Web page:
Most people don’t think about their roof until it needs repairs or replacements. While there are numerous roofing styles, the type you choose can affect your home’s visual appeal and value while impacting features like energy efficiency, storage, and weatherproofing. Here are some of the common roof styles for a home.
1. Gable Roof
A gable roof is a triangular pitched roof on most suburban houses in neighborhoods with standard peaked roof lines. The roof is less costly to build due to its simple design. Typically, the gable roof design is what most pitched roof designs are built on.
Gable roofs can use almost any type of roofing materials, including cinder shingles, asphalt shingles, and clay tiles. The triangular shape makes it easy for ice, snow, and rain to slide off easily. The design also allows convenient attic storage, vaulted ceiling, and living space under the roof.
However, a gabled roof may not be ideal for areas that are prone to strong winds or hurricanes, as the eaves could be damaged by strong winds.
2. Hip Roof
Hipped roofs have slopes on all four sides that converge to form a ridge. This design makes hip roofs more appropriate for areas that experience significant ice or snow since the slope facilitates easy runoff. Since the roof has an inward pitch on the sides, they tend to be more stable under extreme weather conditions.
The overhanging eaves on all sides also provide better cover and shade for your home. A hipped roof may include various design elements like dormers and crows nests for extra storage, or front gables which highlight an entryway or a front porch.
The design can use various roofing materials, including seam tiles, asphalt shingles, and clay tiles. Typically, hipped roofs are more costly than gable roofs due to their complex design, but they are more versatile and durable. The construction requires more materials and expert roofing contractors to create a sturdy design with good storage space beneath the roof.
3. Jerkinhead Roof
Jerkinhead roofs tend to combine the design elements of a hipped roof and gable roof. It’s also known as a clipped gable roof since it resembles a gable design but has shorter ends on two sides. Mostly, the design ensures that clipped sides don’t obstruct the view from dormer windows.
The design offers more stability compared to hip and gable roofs, since the clipped edges enhance resistance to strong winds. Jerkinhead roofs with a high pitch can allow you to have extra storage space beneath the roof.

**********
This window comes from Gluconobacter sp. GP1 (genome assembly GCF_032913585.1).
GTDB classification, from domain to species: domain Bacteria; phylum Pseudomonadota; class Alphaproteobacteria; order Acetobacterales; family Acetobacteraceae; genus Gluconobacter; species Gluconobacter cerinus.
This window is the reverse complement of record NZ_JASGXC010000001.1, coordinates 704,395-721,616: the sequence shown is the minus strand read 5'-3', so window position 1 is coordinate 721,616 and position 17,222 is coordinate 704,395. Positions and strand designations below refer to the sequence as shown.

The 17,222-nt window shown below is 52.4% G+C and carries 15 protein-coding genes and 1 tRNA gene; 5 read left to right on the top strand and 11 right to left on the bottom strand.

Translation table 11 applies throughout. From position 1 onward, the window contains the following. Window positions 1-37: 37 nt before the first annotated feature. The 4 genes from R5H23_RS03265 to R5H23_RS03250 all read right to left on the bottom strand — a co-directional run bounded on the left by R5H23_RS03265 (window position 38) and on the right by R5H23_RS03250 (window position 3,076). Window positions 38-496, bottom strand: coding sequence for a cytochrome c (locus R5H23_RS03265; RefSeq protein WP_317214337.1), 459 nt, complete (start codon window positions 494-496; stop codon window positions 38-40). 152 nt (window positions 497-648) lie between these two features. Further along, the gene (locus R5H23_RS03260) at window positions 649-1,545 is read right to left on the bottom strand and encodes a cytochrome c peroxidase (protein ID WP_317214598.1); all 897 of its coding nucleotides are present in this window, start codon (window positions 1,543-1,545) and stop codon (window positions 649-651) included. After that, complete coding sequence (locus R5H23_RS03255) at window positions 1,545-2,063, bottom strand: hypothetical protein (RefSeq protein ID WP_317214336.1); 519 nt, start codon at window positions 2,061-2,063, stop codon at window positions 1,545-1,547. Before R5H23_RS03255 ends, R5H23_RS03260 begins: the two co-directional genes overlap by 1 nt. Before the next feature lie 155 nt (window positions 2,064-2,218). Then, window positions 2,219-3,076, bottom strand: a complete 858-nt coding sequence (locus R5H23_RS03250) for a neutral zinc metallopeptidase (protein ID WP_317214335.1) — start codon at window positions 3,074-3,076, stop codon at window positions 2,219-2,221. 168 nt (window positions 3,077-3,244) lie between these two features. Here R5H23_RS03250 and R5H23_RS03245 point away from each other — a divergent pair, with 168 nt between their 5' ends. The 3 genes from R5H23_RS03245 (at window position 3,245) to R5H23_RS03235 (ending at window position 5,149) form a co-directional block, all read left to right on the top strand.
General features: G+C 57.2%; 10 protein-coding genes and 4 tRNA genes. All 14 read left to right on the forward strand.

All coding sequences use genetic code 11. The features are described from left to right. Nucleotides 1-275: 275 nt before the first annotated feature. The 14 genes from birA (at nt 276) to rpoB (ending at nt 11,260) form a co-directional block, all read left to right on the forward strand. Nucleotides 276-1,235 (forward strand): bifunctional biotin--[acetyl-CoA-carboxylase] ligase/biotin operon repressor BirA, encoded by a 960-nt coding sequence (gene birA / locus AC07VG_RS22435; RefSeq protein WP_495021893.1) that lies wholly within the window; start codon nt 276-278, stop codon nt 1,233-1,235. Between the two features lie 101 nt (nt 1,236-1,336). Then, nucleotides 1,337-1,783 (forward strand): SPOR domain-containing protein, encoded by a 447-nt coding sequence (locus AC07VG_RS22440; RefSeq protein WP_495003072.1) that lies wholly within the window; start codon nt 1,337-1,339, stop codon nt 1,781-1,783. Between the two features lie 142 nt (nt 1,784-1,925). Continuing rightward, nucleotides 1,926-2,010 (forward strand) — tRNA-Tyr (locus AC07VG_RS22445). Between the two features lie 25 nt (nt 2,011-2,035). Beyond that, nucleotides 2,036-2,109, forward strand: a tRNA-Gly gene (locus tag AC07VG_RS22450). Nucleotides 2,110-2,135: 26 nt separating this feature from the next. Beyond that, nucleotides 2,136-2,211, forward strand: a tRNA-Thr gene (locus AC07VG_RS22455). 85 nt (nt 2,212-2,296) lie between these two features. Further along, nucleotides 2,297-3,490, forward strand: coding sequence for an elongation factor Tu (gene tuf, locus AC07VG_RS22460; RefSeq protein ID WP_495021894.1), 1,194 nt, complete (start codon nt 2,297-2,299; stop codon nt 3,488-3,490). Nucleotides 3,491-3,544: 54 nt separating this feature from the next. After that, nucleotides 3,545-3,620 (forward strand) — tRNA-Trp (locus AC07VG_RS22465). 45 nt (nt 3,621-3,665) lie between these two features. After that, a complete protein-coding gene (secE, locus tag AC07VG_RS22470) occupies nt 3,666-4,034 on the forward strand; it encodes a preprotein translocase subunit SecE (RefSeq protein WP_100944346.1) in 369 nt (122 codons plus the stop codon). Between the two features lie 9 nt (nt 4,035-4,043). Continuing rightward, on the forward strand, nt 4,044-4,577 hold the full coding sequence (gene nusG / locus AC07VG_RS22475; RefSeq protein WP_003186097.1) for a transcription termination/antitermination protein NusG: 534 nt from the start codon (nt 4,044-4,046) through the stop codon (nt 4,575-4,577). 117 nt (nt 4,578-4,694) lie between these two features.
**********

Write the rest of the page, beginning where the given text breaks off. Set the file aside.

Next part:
Typically, you can build the roof design with most materials, including composites, metal shingles, wooden shingles, asphalt, or slate. While jerkinhead roofs are more expensive, they tend to be more durable and stable.
4. Mansard Roof
A Mansard roof design is also known as a French roof, and it consists of four double-slope sides converging to create a low pitch at the middle. They tend to be appealing due to extra attic storage, and they result in a flexible home since you can easily build additions.
The sloping sides may be curved or flat, but the upper slope has a smaller pitch than the lower slope. If you’re building a Mansard roof, it’s vital to add dormer windows to improve lighting conditions in the attic.
High-end variations may include decorative stonework or other trim in the dormers. While mansard roofs can be built with almost any material, using metals like copper and zinc can enhance the appearance.
5. Flat Roof
Flat roof designs have a minimal slope and often appear flat, although slightly sloping angles facilitate runoff. You can use various roofing materials to build a flat roof, but rubber, PVC, metal sheets, tar, and gravel tend to be common.
You can use a flat roof as a patio or a deck which is a great advantage in favorable weather. It’s also easy to install solar panels on the roof, making your home more energy-efficient. A flat roof can be a good site to start a green rooftop garden. While flat roof designs are not complex and less expensive, they need regular maintenance.
6. Butterfly Roof
The butterfly roof is a roof with two sloping sides that resembles a butterfly’s wings. This style is mainly used in urban areas, as it offers an extra measure of protection against rain and snow from all sides, so water doesn’t pool on your home’s surface.
Butterfly roofs are also used as an aesthetic choice in rural areas, where they blend in with traditional home designs such as bungalows. You can use various materials to build your butterfly roof, including asphalt shingles, slate, wooden shakes, tiles, concrete, fiber, steel truss, and galvanized iron sheet.
Regardless of your roof type, it’s important to ensure proper maintenance for maximum durability and appeal. If you need some help with roofing, consult experienced roofing contractors for guidance.